Before populations become independent evolutionary lineages, the effects of micro evolutionary processes tend to generate complex scenarios of diversification that may affect phylogenetic reconstruction. Not accounting for gene flow in species tree estimates can directly impact topology, effective population sizes and branch lengths and the resulting estimation errors are still poorly understood in wild populations. In this study we used an integrative approach, including sequence capture of Ultra Conserved Elements (UCEs), mtDNA Sanger sequencing and morphological data to investigate species limits and phylogenetic relationships in face of gene flow in an Amazonian endemic species (Myrmoborus lugubris: Aves). We used commonly implemented species tree and model-based approaches to understand the potential effects of gene flow in phylogenetic reconstructions. The genetic structure observed was congruent with the four recognized subspecies of M. lugubris. Morphological and UCEs data supported the presence of a wide hybrid zone between M. l. femininus from the Madeira river and M. l. lugubris from the Middle and lower Amazon river, which were recovered as sister taxa by species tree methods. When fitting gene flow into simulated demographic models with different topologies, the best-fit model indicated these two taxa as non sister lineages, a finding that is in agreement with the results of mitochondrial and morphological analyses. Our results demonstrated that failing to account for gene flow when estimating phylogenies at shallow divergence levels can generate topological uncertainty, which can nevertheless be statistically well supported, and that model testing approaches using simulated data can be useful tools to test alternative phylogenetic hypotheses.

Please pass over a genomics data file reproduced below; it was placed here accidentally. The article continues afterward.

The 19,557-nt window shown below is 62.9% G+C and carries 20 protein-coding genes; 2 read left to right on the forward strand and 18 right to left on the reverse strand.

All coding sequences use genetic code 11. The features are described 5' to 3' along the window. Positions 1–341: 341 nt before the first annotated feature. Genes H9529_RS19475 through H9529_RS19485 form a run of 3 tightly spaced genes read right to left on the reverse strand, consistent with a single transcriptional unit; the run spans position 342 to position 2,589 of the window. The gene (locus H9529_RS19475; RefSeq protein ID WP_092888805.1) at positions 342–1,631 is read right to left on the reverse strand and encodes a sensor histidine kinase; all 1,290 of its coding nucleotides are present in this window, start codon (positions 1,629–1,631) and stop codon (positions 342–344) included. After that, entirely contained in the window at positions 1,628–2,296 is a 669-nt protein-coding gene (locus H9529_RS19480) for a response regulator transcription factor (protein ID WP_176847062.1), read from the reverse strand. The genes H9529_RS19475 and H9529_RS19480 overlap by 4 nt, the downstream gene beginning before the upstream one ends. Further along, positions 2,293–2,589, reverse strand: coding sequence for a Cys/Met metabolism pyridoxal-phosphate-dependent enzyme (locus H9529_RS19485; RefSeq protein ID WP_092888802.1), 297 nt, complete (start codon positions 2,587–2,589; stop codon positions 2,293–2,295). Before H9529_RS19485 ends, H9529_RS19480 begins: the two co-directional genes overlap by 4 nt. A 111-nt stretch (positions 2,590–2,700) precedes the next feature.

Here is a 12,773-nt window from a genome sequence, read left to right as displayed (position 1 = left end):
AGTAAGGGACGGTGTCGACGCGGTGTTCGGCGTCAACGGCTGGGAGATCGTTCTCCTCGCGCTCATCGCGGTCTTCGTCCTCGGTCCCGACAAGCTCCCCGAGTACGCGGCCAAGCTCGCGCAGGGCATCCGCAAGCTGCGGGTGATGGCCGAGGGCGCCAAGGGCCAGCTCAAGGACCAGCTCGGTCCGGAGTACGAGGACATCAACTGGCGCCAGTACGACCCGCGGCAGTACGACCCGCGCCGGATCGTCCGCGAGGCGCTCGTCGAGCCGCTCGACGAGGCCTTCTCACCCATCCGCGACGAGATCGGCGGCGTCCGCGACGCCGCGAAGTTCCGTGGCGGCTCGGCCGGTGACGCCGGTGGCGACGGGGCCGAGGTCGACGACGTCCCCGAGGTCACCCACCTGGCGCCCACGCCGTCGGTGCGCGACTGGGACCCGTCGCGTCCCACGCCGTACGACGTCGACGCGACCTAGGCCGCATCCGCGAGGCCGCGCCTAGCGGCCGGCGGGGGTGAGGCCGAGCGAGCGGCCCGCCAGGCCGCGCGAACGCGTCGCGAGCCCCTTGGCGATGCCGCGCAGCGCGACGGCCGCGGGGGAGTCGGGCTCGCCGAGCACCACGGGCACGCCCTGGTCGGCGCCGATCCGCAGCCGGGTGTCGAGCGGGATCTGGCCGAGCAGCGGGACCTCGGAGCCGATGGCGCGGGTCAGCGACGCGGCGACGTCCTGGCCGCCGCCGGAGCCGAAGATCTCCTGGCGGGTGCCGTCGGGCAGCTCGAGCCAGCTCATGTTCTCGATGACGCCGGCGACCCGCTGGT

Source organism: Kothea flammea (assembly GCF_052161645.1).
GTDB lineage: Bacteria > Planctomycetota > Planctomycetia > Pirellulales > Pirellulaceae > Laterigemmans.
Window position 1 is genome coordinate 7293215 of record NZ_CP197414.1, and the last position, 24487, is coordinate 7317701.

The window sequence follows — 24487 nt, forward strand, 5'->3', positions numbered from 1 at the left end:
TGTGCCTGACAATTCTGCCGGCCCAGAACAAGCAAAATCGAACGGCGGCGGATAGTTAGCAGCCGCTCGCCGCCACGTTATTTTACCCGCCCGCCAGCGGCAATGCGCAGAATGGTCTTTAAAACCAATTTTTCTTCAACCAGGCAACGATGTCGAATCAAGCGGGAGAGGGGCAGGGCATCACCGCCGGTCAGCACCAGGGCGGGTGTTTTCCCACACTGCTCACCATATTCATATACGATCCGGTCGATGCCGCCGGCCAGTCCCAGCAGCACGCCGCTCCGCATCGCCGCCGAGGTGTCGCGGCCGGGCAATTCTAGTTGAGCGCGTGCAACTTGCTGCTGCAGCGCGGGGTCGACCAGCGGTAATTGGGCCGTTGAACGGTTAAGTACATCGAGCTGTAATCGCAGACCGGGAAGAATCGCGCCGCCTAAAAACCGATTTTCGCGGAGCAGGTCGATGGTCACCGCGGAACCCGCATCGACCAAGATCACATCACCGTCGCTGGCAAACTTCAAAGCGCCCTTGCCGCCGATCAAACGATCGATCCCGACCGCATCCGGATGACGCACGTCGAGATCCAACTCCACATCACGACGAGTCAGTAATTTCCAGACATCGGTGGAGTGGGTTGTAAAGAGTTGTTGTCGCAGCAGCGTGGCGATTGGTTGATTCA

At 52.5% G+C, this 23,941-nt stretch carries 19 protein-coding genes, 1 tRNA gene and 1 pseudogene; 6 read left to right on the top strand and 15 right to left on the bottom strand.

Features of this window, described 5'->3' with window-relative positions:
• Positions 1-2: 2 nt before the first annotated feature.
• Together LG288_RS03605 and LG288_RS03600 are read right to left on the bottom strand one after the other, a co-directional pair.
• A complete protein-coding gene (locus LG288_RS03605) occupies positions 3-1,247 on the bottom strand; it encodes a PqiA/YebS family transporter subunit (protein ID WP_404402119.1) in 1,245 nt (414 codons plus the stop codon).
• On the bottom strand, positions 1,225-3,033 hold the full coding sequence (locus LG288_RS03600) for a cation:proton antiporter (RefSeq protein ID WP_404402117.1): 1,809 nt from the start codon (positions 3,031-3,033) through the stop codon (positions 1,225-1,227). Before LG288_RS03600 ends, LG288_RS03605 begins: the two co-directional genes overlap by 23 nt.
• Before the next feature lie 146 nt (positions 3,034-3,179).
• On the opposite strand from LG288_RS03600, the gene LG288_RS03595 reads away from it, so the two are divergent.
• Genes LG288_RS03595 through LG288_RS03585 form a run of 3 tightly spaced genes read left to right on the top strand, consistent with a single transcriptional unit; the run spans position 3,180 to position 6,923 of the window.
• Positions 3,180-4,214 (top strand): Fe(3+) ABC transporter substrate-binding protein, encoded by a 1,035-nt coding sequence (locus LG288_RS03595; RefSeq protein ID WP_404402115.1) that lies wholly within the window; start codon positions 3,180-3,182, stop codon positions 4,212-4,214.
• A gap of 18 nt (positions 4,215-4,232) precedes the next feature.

Peter Kovalik